After six months of design research on the informal spatial appropriation strategies of a socio-politically suppressed Malian community in a migrant housing facility in Paris, I established a dialogue with four refugees searching for a new center of life after their arrival in Germany.
Within a series of participatory workshops in Köln, we attempted to compare and contrast their current housing and living situation with their past conditions in the home country they have left. What are the spaces to unfold oneself, which areas are open for creative freedom, and what are the limitations of these new homes of a rather functional architecture? Under the supervision of Simon Meienberg and Heribert Weegen, the four men could over the course of five weeks visualize their memories, aspirations, and ideas. First, the exhibition focused on what has been left. How did the past homes look like? What memories, images, stories have prevailed the most? Subsequently these findings were juxtaposed with their current housing and living conditions in Köln. Is there any possibility to leave the architectural restraints of their new homes and rooms? Are there any opportunities to design these new spaces according to individual needs and individual aspirations, memories, and models? The result is a multi-perspective approach consisting of various drawings, models, stories, and design narratives.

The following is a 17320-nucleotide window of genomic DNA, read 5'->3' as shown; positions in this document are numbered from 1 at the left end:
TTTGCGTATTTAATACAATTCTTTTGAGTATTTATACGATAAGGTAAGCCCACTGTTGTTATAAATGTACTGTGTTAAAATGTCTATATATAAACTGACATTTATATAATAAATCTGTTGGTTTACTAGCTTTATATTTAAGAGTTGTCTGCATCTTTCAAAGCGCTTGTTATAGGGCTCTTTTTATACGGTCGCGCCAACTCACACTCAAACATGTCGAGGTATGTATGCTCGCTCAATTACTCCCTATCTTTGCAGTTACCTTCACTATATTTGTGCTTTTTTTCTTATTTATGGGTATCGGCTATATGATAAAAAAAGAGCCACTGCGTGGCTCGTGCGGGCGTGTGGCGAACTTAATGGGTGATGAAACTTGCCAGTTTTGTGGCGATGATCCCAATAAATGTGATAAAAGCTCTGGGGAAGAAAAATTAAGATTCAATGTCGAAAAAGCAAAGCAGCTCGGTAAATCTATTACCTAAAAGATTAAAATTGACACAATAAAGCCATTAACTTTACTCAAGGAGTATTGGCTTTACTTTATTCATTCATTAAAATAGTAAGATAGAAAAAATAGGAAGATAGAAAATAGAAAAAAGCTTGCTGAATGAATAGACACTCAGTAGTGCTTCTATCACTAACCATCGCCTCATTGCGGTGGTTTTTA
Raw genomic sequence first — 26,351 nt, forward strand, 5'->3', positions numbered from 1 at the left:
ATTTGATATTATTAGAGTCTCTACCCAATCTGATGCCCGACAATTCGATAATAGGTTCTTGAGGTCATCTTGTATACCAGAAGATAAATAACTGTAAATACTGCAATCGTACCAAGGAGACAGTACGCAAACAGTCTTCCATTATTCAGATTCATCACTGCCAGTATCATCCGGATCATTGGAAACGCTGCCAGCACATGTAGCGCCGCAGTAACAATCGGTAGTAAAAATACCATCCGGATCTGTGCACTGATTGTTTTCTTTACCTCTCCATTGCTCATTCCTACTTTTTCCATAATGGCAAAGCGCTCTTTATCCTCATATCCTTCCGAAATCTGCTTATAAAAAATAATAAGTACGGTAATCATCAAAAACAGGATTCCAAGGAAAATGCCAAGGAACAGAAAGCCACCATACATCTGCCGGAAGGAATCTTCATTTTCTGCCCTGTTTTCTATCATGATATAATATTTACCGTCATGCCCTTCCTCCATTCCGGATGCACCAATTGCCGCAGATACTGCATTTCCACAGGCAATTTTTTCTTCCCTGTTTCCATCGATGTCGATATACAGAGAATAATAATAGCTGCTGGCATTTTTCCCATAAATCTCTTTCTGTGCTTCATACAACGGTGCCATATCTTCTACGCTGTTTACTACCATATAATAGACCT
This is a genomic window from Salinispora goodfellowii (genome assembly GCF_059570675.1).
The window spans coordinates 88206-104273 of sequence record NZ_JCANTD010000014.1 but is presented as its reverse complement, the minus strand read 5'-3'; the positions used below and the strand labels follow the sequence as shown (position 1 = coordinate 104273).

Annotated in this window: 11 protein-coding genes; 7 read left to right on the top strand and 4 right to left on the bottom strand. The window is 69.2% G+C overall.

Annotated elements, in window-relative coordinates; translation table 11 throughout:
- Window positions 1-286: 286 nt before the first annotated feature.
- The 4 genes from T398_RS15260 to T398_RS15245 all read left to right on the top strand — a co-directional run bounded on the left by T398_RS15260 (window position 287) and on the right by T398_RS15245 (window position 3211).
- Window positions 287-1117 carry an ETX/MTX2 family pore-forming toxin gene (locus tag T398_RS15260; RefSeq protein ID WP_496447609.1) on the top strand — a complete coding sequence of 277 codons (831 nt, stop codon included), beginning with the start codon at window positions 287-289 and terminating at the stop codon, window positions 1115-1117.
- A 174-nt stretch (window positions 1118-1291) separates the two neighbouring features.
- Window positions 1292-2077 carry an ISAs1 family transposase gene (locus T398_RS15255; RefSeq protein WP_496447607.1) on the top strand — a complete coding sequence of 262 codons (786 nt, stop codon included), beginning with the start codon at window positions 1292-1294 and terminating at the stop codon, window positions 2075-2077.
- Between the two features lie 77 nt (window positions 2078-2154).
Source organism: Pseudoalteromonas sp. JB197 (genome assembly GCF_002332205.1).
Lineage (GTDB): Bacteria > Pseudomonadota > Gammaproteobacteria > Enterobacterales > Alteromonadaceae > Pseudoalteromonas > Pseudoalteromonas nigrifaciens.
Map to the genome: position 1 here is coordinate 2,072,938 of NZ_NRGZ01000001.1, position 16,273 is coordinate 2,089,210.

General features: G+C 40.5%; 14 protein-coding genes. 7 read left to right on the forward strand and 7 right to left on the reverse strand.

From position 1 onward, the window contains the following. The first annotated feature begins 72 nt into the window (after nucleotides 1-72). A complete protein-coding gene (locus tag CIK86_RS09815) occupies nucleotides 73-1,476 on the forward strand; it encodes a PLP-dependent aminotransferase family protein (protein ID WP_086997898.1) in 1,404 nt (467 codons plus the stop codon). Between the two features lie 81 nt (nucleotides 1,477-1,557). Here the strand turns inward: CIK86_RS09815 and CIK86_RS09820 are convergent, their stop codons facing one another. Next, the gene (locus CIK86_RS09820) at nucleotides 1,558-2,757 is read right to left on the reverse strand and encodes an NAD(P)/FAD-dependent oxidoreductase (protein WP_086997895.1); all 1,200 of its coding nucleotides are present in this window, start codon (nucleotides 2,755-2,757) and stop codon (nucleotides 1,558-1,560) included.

This Masterthesis was supervised by Prof. Dr. Carolin Höfler (Design Theory and Research) and Prof. Philipp Heidkamp (Interface/ Interaction Design) and was supported by the research cluster “Real-Time City“, ArtAsyl e.V. and JACK IN THE BOX e.V.
Simon Meienberg, M.A. European Design / firstname.lastname@example.org
simon-meienberg.com / instagram; simonsdigest